Sometimes a decision is really hard because it’s either a decision between two good choices or between two bad choices. If you can only choose one thing out of two great options, it can be hard to pick one because you’ve got a fear of missing out on the other option. Conversely, if you’re stuck between a rock and a hard place, neither option feels very appealing. In this case, you probably have to go with what feels the most right (or the least wrong), and just move on.

Alignment with Your Goals

Maybe what’s holding you back from making a decision is that somewhere, your gut is telling you that this decision isn’t really in line with what you need to be working on right now. If you’ve been following a system of setting goals in your business, is this decision going to bring you closer to your current goal, or distract you from it? If you’ve been feeling reluctant but you aren’t sure why, check in with yourself and your goals to see if this decision is truly in alignment with where you should be focusing right now.

Usually, the things that hold you back from making a quick decision are somewhat intertwined. Chances are, you’re actually dealing with more than one of these scenarios at once. The biggest obstacle is identifying what holds you back; once you can do that, it becomes a lot easier to find a solution and move forward.

The next time you’re stuck in the middle of a choice that’s too difficult for you, try identifying what’s holding you back and acknowledging the problem first. Then, make a list of your options so that you can evaluate them and pick the one that’s best for you. As the CEO of your company, you have to hold yourself accountable to making the best decisions that you can, given the tools and resources at your disposal. It isn’t always easy or fun, but it’s necessary if you want to keep moving forward in your business.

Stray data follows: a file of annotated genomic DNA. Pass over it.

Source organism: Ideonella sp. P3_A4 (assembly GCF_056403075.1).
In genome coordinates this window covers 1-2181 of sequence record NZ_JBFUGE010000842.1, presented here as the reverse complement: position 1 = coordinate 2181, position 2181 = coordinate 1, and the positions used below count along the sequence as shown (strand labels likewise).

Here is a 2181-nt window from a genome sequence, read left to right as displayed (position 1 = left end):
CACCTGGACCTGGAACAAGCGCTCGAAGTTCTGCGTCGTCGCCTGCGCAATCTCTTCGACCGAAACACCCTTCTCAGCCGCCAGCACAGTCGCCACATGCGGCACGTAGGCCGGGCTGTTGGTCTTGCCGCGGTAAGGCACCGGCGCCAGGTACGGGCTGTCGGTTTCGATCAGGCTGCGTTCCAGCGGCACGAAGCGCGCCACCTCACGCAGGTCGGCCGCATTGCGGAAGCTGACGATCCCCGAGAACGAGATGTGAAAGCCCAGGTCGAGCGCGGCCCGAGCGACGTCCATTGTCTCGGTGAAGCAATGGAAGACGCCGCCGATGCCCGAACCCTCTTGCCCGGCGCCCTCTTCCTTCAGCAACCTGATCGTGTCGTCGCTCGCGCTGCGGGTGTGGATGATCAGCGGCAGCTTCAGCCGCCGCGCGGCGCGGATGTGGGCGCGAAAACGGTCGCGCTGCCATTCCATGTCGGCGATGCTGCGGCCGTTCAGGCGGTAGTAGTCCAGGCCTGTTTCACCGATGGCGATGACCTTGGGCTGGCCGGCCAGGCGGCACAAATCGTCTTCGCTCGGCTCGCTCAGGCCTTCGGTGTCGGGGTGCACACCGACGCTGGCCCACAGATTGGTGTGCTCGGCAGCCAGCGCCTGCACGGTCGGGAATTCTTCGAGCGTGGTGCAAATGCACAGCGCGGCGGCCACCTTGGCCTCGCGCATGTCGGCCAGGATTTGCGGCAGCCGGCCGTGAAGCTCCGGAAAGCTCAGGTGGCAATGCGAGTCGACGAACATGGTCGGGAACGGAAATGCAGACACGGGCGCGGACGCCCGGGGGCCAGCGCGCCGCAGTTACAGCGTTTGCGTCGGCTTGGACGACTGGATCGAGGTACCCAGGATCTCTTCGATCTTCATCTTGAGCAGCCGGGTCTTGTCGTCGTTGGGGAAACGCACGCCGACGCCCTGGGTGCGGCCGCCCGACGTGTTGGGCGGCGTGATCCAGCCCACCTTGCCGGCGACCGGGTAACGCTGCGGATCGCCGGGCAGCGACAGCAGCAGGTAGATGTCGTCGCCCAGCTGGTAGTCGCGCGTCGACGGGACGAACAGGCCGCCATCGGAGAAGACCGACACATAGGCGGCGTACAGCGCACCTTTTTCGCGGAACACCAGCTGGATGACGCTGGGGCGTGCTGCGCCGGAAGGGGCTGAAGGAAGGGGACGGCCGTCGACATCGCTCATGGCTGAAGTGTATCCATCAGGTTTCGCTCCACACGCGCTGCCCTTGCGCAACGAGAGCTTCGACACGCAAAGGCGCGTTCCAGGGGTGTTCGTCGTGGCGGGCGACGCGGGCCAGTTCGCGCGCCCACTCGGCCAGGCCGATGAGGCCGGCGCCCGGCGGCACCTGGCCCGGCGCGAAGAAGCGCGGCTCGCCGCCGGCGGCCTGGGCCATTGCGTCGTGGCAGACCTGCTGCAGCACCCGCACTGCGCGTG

If you need some help identifying the greatest area of need in your business, the GEARS assessment can help! Click here to take this free assessment to determine the strengths and weaknesses in your business, so that you can choose the best options to focus your time and energy on for the upcoming quarter.

3 Shortcuts for Creating Excellent Handouts

3 Shortcuts for Creating Excellent Handouts

When I started teaching, one of my goals was to provide excellent handouts for each class I taught. Years later, based on feedback from my students, it appears that I have met that goal.

[featured-image single-newwindow=”false” id=”130928-Shortcut” alt=”Short Cut the Path”]Photo Credit: mag3737 via Compfight cc[/featured-image]